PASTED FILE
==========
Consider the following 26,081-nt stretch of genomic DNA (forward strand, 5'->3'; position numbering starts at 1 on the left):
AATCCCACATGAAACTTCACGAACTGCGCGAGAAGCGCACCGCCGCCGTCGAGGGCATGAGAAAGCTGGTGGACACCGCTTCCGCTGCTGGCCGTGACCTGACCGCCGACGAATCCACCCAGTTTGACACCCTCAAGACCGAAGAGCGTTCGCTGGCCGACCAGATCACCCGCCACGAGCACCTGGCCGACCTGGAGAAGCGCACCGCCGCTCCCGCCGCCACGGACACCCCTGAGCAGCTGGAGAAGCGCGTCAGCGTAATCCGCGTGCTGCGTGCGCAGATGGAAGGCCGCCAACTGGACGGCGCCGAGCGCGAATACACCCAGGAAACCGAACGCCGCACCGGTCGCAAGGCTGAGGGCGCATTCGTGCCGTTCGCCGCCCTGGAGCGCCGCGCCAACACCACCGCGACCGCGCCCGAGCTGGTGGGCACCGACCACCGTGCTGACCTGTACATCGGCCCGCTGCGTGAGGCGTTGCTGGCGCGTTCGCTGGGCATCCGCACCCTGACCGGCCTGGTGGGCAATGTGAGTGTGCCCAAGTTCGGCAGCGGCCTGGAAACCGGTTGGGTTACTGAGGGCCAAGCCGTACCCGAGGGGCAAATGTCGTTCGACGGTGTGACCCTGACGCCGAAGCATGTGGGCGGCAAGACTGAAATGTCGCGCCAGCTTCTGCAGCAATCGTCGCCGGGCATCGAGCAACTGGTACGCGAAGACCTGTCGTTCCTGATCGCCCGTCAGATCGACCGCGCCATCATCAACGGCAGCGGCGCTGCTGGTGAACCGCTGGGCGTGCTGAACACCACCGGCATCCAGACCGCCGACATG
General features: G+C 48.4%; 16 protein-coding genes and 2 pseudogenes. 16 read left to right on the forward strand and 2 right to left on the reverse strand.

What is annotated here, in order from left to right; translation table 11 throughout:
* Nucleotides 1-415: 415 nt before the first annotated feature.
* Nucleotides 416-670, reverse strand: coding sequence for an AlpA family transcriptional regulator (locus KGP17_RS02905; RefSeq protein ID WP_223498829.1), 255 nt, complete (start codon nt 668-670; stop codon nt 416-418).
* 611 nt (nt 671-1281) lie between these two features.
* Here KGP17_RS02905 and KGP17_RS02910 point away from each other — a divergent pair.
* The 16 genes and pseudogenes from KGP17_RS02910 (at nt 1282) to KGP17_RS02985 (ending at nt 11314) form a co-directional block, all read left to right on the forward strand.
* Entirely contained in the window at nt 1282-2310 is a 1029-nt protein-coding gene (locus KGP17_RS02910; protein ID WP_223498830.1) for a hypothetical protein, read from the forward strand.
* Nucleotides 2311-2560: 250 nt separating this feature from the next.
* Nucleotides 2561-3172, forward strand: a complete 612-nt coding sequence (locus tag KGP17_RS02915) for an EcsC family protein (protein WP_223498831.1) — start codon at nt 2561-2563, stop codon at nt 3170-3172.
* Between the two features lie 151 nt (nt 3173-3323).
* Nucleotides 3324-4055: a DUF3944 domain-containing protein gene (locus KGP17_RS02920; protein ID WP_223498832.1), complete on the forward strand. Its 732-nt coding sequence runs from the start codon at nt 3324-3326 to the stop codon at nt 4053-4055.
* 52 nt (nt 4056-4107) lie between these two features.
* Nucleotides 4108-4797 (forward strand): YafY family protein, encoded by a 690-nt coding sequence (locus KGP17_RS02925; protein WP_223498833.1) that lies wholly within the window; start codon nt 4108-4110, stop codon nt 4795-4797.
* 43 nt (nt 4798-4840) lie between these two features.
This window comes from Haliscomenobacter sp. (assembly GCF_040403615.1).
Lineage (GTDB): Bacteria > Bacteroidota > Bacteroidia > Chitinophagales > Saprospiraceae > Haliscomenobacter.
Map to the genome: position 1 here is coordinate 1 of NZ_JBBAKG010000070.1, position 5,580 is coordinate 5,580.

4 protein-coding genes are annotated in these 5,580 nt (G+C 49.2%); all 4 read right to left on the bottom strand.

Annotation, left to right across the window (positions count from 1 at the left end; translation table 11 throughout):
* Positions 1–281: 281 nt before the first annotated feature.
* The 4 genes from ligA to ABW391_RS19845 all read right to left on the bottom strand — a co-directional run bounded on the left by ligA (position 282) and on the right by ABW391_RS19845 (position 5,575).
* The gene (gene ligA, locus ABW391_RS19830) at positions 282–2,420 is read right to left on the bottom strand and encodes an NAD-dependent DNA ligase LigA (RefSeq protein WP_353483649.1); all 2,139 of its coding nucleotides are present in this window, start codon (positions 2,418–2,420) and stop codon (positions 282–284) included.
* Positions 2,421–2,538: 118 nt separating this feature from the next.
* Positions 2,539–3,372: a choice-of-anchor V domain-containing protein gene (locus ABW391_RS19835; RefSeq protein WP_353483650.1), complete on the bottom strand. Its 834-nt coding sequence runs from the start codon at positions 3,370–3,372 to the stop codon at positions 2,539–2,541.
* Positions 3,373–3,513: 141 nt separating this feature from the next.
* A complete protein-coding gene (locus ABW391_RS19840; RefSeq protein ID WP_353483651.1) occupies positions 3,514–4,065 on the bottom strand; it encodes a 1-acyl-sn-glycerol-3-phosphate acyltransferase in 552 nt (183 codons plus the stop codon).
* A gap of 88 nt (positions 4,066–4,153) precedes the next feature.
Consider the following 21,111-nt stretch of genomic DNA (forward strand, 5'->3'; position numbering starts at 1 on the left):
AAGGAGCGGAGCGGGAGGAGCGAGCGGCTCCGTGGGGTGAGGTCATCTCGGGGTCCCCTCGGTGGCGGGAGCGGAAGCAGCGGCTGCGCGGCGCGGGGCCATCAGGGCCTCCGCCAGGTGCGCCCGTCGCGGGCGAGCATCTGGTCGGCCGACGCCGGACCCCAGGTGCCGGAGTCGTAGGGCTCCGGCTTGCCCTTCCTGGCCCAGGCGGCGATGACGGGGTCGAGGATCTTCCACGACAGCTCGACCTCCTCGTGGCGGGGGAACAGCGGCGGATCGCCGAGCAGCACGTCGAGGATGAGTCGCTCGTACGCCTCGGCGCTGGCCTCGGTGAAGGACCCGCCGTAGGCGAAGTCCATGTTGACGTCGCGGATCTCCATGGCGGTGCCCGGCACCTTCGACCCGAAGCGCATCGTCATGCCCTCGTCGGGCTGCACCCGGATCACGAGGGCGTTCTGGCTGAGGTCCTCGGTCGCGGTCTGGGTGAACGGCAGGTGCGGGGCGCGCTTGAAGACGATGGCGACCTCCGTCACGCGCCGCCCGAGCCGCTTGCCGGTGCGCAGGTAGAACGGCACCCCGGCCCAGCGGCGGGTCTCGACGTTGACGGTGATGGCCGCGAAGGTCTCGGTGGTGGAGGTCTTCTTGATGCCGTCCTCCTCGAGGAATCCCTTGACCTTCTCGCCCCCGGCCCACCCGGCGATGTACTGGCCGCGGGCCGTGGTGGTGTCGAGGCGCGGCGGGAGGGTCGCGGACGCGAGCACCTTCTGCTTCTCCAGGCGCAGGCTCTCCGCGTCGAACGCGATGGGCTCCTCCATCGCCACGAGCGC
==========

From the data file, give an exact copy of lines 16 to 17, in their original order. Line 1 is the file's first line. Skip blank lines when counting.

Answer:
* Nucleotides 4108-4797 (forward strand): YafY family protein, encoded by a 690-nt coding sequence (locus KGP17_RS02925; protein WP_223498833.1) that lies wholly within the window; start codon nt 4108-4110, stop codon nt 4795-4797.
* 43 nt (nt 4798-4840) lie between these two features.